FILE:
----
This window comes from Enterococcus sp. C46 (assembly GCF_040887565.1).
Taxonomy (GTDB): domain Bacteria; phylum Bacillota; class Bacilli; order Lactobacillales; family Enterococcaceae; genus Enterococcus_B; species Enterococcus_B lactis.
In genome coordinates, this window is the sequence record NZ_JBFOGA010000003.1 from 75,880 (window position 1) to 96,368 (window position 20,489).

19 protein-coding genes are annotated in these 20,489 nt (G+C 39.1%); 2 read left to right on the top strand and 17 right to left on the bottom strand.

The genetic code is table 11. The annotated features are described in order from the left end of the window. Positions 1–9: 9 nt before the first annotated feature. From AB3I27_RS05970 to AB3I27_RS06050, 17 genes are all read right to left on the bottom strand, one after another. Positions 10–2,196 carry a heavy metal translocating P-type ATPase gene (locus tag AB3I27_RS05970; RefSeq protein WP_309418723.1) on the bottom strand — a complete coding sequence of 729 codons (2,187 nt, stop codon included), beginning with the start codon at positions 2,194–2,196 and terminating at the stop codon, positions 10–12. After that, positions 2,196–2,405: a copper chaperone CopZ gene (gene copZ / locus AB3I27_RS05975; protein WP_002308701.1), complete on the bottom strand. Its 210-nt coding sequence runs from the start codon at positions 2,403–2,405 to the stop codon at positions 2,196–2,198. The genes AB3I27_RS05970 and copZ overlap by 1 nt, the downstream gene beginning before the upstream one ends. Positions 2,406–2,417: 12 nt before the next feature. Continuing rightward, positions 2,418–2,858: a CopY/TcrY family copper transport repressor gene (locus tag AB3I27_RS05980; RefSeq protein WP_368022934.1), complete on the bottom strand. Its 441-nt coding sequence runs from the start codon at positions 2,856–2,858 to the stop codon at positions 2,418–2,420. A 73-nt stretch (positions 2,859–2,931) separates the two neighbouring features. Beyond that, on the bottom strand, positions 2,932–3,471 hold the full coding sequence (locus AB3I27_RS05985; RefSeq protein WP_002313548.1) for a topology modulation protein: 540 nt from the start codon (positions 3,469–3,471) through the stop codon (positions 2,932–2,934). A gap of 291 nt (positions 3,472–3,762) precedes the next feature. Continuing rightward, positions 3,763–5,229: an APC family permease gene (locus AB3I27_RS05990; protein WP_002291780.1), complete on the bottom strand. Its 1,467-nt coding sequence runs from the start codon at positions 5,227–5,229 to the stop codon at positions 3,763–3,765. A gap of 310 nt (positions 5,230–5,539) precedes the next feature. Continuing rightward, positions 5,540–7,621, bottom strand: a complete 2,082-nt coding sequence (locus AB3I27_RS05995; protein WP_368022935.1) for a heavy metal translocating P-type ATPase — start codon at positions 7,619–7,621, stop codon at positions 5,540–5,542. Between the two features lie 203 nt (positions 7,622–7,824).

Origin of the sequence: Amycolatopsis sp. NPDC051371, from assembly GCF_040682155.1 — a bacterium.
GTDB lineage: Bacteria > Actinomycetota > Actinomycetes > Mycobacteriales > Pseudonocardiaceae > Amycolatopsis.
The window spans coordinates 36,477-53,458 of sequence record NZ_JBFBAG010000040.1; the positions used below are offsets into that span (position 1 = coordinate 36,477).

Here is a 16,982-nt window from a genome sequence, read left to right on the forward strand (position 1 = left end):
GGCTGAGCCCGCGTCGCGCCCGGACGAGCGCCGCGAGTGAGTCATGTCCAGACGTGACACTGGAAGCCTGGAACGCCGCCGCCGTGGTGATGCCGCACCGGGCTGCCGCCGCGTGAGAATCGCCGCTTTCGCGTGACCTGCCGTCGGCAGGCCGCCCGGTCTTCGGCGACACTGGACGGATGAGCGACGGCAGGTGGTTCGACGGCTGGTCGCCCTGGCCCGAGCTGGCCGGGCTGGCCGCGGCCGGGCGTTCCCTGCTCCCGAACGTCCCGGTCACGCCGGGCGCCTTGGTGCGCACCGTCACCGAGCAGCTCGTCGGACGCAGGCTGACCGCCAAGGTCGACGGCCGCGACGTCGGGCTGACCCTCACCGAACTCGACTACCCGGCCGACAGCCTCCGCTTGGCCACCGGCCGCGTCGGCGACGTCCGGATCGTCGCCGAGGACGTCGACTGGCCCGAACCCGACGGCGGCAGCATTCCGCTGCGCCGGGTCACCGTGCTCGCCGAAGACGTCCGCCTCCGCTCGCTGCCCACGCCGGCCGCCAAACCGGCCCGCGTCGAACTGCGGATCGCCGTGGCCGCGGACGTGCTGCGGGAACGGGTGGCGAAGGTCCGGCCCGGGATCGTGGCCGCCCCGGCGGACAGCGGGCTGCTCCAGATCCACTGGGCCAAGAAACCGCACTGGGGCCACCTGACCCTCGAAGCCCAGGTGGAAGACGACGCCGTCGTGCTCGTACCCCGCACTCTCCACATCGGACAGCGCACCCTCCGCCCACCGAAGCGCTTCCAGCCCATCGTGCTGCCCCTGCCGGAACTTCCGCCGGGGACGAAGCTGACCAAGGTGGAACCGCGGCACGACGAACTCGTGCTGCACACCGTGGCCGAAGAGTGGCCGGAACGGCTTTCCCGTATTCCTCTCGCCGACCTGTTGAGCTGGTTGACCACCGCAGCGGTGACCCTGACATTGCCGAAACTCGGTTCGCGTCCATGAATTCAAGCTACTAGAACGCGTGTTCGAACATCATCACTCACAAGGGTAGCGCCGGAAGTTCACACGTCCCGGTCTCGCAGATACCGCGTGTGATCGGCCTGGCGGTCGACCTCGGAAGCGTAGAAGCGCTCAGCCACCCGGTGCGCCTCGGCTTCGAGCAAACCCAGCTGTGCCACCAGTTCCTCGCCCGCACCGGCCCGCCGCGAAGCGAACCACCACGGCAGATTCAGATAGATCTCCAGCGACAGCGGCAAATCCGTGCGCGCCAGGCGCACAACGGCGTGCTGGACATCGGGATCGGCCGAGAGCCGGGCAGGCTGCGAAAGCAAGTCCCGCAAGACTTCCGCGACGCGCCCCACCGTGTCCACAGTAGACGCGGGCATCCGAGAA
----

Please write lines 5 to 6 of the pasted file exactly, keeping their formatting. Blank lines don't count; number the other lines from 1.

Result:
The genetic code is table 11. The annotated features are described in order from the left end of the window. Positions 1–9: 9 nt before the first annotated feature. From AB3I27_RS05970 to AB3I27_RS06050, 17 genes are all read right to left on the bottom strand, one after another. Positions 10–2,196 carry a heavy metal translocating P-type ATPase gene (locus tag AB3I27_RS05970; RefSeq protein WP_309418723.1) on the bottom strand — a complete coding sequence of 729 codons (2,187 nt, stop codon included), beginning with the start codon at positions 2,194–2,196 and terminating at the stop codon, positions 10–12. After that, positions 2,196–2,405: a copper chaperone CopZ gene (gene copZ / locus AB3I27_RS05975; protein WP_002308701.1), complete on the bottom strand. Its 210-nt coding sequence runs from the start codon at positions 2,403–2,405 to the stop codon at positions 2,196–2,198. The genes AB3I27_RS05970 and copZ overlap by 1 nt, the downstream gene beginning before the upstream one ends. Positions 2,406–2,417: 12 nt before the next feature. Continuing rightward, positions 2,418–2,858: a CopY/TcrY family copper transport repressor gene (locus tag AB3I27_RS05980; RefSeq protein WP_368022934.1), complete on the bottom strand. Its 441-nt coding sequence runs from the start codon at positions 2,856–2,858 to the stop codon at positions 2,418–2,420. A 73-nt stretch (positions 2,859–2,931) separates the two neighbouring features. Beyond that, on the bottom strand, positions 2,932–3,471 hold the full coding sequence (locus AB3I27_RS05985; RefSeq protein WP_002313548.1) for a topology modulation protein: 540 nt from the start codon (positions 3,469–3,471) through the stop codon (positions 2,932–2,934). A gap of 291 nt (positions 3,472–3,762) precedes the next feature. Continuing rightward, positions 3,763–5,229: an APC family permease gene (locus AB3I27_RS05990; protein WP_002291780.1), complete on the bottom strand. Its 1,467-nt coding sequence runs from the start codon at positions 5,227–5,229 to the stop codon at positions 3,763–3,765. A gap of 310 nt (positions 5,230–5,539) precedes the next feature. Continuing rightward, positions 5,540–7,621, bottom strand: a complete 2,082-nt coding sequence (locus AB3I27_RS05995; protein WP_368022935.1) for a heavy metal translocating P-type ATPase — start codon at positions 7,619–7,621, stop codon at positions 5,540–5,542. Between the two features lie 203 nt (positions 7,622–7,824).

Origin of the sequence: Amycolatopsis sp. NPDC051371, from assembly GCF_040682155.1 — a bacterium.